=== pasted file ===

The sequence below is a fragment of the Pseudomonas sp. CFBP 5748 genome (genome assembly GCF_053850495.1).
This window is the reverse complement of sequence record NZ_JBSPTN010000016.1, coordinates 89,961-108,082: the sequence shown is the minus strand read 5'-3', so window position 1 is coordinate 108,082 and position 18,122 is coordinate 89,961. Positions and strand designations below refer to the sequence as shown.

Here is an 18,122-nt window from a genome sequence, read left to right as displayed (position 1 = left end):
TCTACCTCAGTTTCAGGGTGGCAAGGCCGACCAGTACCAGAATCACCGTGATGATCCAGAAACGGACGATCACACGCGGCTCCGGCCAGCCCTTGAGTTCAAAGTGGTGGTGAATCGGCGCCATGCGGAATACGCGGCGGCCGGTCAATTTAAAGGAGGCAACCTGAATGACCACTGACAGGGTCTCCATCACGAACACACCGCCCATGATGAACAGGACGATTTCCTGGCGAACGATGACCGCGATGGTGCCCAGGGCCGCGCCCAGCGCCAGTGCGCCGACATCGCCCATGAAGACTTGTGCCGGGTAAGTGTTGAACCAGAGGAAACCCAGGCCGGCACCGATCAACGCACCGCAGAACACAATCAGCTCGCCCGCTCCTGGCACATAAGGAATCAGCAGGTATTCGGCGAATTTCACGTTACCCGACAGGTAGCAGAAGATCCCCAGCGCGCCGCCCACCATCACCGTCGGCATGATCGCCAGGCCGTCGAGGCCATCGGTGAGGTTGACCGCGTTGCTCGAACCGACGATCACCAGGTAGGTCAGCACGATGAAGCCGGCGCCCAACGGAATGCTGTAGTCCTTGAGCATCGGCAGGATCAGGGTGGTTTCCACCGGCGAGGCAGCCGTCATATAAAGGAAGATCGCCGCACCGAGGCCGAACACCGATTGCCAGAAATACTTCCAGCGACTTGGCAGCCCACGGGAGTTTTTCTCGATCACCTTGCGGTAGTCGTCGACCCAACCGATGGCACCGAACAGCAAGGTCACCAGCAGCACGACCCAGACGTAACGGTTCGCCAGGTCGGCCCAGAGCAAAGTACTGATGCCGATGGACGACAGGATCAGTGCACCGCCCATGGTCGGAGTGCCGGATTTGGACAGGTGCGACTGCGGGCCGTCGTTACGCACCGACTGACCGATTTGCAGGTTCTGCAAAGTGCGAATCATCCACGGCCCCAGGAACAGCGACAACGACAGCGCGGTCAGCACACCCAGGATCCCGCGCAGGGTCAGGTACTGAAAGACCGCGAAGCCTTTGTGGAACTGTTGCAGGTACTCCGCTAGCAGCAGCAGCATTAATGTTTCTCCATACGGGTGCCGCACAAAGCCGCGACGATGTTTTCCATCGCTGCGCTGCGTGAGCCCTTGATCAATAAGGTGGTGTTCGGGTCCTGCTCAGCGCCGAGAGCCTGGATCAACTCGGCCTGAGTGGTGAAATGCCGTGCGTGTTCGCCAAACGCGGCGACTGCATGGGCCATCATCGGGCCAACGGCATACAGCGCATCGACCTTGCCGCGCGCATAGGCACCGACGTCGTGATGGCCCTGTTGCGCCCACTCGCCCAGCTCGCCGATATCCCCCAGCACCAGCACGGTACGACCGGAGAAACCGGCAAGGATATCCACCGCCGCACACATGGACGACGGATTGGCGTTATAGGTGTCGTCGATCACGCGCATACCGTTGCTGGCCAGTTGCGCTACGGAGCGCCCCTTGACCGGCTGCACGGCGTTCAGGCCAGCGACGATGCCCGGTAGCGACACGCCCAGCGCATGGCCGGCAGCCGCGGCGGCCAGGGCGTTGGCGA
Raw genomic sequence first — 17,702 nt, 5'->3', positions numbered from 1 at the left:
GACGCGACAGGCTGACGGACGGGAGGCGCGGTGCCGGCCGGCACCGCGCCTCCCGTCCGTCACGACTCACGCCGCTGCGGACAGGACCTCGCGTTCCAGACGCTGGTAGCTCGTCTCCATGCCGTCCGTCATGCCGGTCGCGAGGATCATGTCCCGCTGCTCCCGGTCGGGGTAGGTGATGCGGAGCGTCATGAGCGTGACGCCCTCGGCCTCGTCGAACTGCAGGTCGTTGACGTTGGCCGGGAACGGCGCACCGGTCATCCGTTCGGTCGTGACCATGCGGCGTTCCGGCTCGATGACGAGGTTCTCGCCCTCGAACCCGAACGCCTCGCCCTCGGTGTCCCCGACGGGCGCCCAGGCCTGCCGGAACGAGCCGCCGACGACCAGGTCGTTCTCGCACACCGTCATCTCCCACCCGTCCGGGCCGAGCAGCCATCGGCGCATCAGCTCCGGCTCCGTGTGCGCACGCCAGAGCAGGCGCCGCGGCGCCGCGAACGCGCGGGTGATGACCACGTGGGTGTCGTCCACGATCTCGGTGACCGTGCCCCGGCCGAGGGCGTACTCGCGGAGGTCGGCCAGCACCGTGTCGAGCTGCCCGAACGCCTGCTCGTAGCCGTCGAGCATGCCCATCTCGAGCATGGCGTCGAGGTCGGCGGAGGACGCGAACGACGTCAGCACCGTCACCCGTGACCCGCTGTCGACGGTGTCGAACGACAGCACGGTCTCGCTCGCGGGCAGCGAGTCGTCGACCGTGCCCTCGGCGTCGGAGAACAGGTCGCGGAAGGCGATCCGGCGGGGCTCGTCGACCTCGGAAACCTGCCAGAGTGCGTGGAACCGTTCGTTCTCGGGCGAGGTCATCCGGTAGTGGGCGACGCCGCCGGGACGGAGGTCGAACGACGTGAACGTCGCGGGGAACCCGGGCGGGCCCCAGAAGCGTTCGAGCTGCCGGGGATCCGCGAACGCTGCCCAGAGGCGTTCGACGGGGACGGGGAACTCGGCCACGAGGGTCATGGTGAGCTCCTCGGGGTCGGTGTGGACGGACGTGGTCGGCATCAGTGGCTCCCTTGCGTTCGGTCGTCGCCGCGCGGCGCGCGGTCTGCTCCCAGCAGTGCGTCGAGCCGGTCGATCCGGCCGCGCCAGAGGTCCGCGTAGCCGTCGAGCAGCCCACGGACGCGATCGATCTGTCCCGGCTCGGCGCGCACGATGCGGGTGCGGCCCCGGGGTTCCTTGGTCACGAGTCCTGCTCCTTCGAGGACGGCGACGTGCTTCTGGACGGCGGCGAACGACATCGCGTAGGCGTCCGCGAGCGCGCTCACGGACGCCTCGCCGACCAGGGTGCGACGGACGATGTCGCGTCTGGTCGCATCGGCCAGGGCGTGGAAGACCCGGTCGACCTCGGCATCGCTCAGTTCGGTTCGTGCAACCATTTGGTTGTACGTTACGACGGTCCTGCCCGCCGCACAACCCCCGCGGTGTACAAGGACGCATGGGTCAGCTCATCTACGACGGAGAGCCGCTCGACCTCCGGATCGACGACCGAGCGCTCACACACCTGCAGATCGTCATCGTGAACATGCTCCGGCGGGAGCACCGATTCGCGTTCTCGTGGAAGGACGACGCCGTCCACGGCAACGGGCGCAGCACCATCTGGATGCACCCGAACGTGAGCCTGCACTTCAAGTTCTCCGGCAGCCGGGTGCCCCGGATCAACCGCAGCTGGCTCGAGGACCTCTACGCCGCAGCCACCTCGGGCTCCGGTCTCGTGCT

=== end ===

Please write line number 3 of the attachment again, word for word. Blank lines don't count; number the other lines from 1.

Here is an 18,122-nt window from a genome sequence, read left to right as displayed (position 1 = left end):